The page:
Good luck.


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odiegirl13- RE: Cumaru

odiegirl13, Were the boxes plain boxes or did they say BR-111 and were open on the sides? Is this solid wood you are talking about?


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RE: Cumaru

They did not say BR-111. It was solid wood and was labeled Cumaru which is not how the BR-111 boxes are labeled. We only agreed to install after their assurances to us and our installer. Basically it was fraud and the guy got fired. It was ridiculous really because all he had to do was give us the right price for the right product. We never did really figure it out but we ended up with what we wanted.


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RE: Cumaru

Definitely FRAUD with triple damages if pursued since BR-111 boxes all say their name brand on every box. That is awful. I am glad they remedied the situation when they got caught instead of trying to fight it and pretend they were right. At least at the end you have a beautiful floor installed with what you wanted at a good price. I am glad they fired the salesman.

I had a local store try to pretend a little company's hardwood flooring was Mirage and they were giving me a great price but Mirage does not sell 3.5" wide Engineered Brazilian Cherry floors and when I tried to look up information on what they were selling me, I caught them in the lie. I did not buy from this store.


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RE: Cumaru

odiegirl13: a p.s. on your earlier post. You mentioned finish. One of the installers we interviewed uses three coats, so that should help. Nothing like the seven coats of aluminum oxide you mention, of course, but still pretty durable. Also, we are just two and aside from possibly dragging in gravel now and then on shoe treads (all of our entrances will have tile flooring for just that reason), wear will be relatively gentle. One of the reasons I prefer the on site installations is the little white scratches you mention in another post. The entire area is very open, visible, and well-lighted, so scratches will be difficult to camouflage.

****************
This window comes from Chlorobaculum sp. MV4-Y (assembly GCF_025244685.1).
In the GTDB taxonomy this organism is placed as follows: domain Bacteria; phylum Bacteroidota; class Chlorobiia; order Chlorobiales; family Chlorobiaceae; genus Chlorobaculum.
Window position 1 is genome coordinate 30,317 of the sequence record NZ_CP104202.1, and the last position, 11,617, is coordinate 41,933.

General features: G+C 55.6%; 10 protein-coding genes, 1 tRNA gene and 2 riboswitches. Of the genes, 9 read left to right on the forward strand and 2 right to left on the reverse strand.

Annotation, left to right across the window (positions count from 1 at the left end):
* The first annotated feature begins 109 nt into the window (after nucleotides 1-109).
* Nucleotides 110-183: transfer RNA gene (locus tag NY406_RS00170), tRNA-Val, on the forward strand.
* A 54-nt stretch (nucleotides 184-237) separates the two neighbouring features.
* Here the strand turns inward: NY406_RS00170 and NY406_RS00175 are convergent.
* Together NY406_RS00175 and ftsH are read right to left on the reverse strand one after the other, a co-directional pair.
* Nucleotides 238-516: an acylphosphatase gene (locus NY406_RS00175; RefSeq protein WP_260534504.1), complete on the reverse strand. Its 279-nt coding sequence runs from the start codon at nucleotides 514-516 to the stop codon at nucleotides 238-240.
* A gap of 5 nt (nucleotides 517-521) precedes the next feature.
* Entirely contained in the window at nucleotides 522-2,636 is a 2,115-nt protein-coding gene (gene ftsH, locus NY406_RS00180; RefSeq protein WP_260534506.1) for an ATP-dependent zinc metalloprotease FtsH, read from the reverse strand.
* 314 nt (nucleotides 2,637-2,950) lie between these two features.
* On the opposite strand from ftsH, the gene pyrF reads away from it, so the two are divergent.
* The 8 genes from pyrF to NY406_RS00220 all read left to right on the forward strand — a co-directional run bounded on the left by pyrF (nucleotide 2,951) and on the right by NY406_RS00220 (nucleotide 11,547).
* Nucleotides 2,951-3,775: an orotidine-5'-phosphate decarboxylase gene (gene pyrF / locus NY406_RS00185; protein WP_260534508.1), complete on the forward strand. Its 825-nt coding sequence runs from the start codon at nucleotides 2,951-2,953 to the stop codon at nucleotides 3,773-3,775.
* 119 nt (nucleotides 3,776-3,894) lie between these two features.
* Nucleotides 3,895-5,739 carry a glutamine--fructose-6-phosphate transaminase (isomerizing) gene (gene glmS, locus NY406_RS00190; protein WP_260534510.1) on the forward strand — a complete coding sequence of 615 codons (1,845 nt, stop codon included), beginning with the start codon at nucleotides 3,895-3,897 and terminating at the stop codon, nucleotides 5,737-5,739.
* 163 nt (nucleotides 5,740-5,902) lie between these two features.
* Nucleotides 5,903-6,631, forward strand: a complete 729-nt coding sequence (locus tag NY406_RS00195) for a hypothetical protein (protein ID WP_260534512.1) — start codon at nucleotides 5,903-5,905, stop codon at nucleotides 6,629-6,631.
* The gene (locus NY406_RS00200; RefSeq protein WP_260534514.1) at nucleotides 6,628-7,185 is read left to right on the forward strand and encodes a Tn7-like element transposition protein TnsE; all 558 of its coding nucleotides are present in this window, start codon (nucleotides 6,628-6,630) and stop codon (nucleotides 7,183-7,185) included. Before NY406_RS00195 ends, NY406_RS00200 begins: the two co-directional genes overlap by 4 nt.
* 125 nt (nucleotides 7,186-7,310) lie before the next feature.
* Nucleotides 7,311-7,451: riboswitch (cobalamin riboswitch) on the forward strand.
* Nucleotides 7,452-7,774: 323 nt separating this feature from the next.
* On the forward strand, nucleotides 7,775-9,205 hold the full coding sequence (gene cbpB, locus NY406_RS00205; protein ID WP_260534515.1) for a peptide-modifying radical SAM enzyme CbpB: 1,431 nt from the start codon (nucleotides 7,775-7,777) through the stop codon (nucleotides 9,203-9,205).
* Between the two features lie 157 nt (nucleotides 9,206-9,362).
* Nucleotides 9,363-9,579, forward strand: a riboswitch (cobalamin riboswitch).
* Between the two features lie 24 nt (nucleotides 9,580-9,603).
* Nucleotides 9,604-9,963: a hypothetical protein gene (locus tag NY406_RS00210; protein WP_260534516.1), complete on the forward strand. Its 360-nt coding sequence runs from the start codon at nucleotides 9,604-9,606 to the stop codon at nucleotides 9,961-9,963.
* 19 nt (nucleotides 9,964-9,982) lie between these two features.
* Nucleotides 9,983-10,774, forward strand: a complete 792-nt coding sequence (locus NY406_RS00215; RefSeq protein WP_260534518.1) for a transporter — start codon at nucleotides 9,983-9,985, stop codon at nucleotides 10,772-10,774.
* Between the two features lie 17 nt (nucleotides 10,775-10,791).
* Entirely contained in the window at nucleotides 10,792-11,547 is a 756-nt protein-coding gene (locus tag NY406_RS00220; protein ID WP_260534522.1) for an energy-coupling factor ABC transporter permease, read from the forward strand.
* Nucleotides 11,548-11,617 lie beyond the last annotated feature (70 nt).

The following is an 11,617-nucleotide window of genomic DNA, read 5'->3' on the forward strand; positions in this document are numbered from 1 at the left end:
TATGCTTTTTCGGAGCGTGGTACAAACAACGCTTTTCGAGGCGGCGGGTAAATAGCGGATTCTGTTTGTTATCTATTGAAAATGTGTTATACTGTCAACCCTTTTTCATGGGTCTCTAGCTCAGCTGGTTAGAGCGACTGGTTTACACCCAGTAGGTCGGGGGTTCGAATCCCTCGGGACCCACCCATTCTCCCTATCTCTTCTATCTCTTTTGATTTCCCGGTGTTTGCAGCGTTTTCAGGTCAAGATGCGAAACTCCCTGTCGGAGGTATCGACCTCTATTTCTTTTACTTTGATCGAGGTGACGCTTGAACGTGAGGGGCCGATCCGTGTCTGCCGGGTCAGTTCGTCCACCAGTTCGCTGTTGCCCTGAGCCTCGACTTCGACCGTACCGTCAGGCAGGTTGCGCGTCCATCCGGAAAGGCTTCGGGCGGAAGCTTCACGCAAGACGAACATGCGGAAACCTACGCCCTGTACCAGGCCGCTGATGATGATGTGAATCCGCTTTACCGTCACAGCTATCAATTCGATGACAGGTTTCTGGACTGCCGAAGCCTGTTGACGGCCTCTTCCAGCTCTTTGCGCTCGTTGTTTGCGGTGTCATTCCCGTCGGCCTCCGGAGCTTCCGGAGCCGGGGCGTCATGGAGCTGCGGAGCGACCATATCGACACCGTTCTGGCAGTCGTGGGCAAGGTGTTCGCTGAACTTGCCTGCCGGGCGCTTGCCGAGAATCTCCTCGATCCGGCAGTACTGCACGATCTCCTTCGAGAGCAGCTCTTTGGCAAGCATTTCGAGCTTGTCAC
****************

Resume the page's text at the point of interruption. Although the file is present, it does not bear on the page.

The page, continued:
Lumber Liquidators: thank you for the warning. I wonder if the good/bad experiences are at all related to the individual outlets? Some with better customer service than others maybe? I have heard that recently, their products have gotten better as more people are using the company and their not-so-great overstock supplies are dwindling enough to warrant them buying in better woods. Not sure if that is true or just someone's hope?

Thank you for your help.


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RE: Cumaru

Lumber Liquidators = Cavet Emptor

Definitely, hit & miss.
Normal cull & waste is 5% overage. There is a reason, Lumber Liquidators will always tell you you need 20% overage and it is not to boost more product sold.


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RE: Cumaru - overage

floorguy: I was told 10-15% overage is considered normal? But then, that was a quote by a local miller who is milling some of our oaks into flooring - available flooring may be (should be?) different. Even if 20% is far more than average though, the Lumber Liquidator prices are so good it may still work out better than other sources.

You cautioned earlier about illegal harvesting but you did not mention how to find out where a company stands. Can you provide information about certificates of origin?